When I was first thinking about what to study for my undergraduate degree, Psychology was one subject that came to mind. I had studied it at A-level and even though I found it difficult at times, I was interested in people and the way we all think. However, even though I don’t remember this ever being focused on in my A-level course, I was put off by all the talk of ‘the brain’ when looking into studying Psychology at degree level. As someone who wasn’t good at science at school, I decided against it, and instead studied a combined subject which included Criminology as one part of it. As well as being interested in people, I was also fascinated about crime and why people commit it.
Over ten years ago have passed since then, and Psychology is now a big part of my academic CV as I have since gone back to study it as a mature student, both at Postgraduate and Masters level. Looking back, I know I had my reasons for not studying it straight out of school, but I also wonder if a bit of life experience helped the way in which I learnt Psychology, and could apply it to more things in life. It’s difficult to understand when you’re younger, but sometimes life experience is required for certain things in life to finally make sense.
Psychology is by no means easy to study, in my opinion, I mean there is a whole other area I didn’t see in my degree research; statistics. I was OK at Maths, but statistics is something else! For a psychology experiment you are basically aiming to see if the likelihood of your results is less than 5%. If it isn’t, it could be down to chance. Many books and notes have been used, and many hours of my life have been spent creating, running tests, and writing up statistics, but I always had a huge sense of pride when I finally submitted an assignment and I passed. Had I realised that statistics were such a huge part of psychology, would I have studied it? Probably.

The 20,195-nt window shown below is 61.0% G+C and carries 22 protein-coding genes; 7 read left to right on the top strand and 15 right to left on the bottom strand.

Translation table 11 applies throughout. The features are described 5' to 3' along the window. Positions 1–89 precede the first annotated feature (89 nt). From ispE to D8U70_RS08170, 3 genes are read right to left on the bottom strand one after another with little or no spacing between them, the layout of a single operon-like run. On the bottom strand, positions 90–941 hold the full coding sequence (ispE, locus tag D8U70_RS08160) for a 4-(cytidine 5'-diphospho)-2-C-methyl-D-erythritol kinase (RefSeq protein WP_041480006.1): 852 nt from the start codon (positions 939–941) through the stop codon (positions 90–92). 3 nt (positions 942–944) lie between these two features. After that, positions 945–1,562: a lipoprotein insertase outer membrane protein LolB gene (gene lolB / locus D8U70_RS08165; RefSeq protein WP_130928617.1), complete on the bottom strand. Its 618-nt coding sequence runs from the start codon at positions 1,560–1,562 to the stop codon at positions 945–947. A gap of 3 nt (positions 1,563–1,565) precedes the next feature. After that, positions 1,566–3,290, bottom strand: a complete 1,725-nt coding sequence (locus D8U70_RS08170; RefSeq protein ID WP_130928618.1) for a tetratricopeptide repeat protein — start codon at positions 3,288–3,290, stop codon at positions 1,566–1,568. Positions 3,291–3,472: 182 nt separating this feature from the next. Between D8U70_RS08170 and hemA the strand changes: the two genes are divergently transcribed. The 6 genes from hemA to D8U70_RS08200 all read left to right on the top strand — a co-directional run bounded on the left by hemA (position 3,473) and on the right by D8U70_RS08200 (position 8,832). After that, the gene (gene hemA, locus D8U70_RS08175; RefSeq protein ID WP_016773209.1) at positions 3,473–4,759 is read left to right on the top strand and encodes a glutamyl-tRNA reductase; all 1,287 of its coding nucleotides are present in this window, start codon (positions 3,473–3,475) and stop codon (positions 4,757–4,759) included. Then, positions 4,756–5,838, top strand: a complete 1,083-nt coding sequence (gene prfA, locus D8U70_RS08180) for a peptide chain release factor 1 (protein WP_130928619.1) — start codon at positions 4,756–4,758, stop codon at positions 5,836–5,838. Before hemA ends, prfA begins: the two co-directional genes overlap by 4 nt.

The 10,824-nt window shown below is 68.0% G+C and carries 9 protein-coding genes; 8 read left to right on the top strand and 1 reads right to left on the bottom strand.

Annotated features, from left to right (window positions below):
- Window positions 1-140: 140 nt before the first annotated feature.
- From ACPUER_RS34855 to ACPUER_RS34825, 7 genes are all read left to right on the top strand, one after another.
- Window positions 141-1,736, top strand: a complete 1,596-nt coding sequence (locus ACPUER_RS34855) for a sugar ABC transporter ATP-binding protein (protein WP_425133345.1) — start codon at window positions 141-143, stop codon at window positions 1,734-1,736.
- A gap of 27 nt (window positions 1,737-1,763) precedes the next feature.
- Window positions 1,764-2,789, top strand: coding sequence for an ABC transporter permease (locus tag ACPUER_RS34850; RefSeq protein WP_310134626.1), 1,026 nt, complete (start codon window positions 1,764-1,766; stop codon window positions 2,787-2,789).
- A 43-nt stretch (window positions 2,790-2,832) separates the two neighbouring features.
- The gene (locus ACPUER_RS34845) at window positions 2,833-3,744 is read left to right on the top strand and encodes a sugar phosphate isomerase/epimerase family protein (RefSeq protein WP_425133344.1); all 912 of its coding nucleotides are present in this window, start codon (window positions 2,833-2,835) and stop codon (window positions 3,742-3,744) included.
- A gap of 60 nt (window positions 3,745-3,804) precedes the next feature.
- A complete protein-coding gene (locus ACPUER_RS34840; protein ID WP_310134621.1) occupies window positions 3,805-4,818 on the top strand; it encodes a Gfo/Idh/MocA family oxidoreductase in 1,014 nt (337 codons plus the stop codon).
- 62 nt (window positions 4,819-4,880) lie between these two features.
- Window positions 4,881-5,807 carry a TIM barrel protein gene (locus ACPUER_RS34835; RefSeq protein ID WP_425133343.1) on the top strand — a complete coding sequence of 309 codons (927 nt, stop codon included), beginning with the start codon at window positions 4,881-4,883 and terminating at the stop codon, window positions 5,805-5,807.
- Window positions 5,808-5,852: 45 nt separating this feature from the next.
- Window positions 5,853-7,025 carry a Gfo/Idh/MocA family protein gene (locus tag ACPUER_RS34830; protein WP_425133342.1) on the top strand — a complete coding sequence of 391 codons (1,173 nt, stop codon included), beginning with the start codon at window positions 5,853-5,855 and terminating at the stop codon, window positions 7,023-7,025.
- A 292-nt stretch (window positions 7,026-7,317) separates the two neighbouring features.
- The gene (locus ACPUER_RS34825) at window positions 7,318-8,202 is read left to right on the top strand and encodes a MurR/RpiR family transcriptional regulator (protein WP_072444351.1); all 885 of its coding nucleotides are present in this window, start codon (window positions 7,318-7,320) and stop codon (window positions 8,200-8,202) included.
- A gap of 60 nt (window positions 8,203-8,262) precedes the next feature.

Probably. Probably because even in my undergraduate degree I had to use statistics. It was only in one assignment, but I still remember the difficult process of not completely understanding what I was doing or writing about. Luckily having now carried out more psychology experiments than I can remember, I do understand a lot more than I did. Sometimes the only way you know you can do something is by doing it, not running away and thinking that you can’t.
My CV could look very different if I had studied Psychology at degree level, but that’s the same as everything is life; one choice can determine the path you go down, which can then affect all the other areas of your life. Researching something, like a university course, is key to deciding to apply for it or not, but also is working out why you’re interested in the subject in the first place. Then there is believing in yourself. Science was my worst subject at school and I used that influence to make my choice to study something different in my degree when Psychology was my favourite subject. I enjoyed my degree, but now having studied a postgraduate Psychology course, I know that I didn’t have anything to fear from studying ‘the brain’. I didn’t find it easy but I just went along with it and did the best I could. That’s all you can ever do.
If I could go back and change my degree option, would I? Answering that, I know, would have changed the person I am today. In subsequent blog posts on my time at university, you will understand why.
Have you studied a subject after dismissing it in the past? Let me know in the comments below.
Thanks Molly. Yes, certain things definitely made it easier to cope with.
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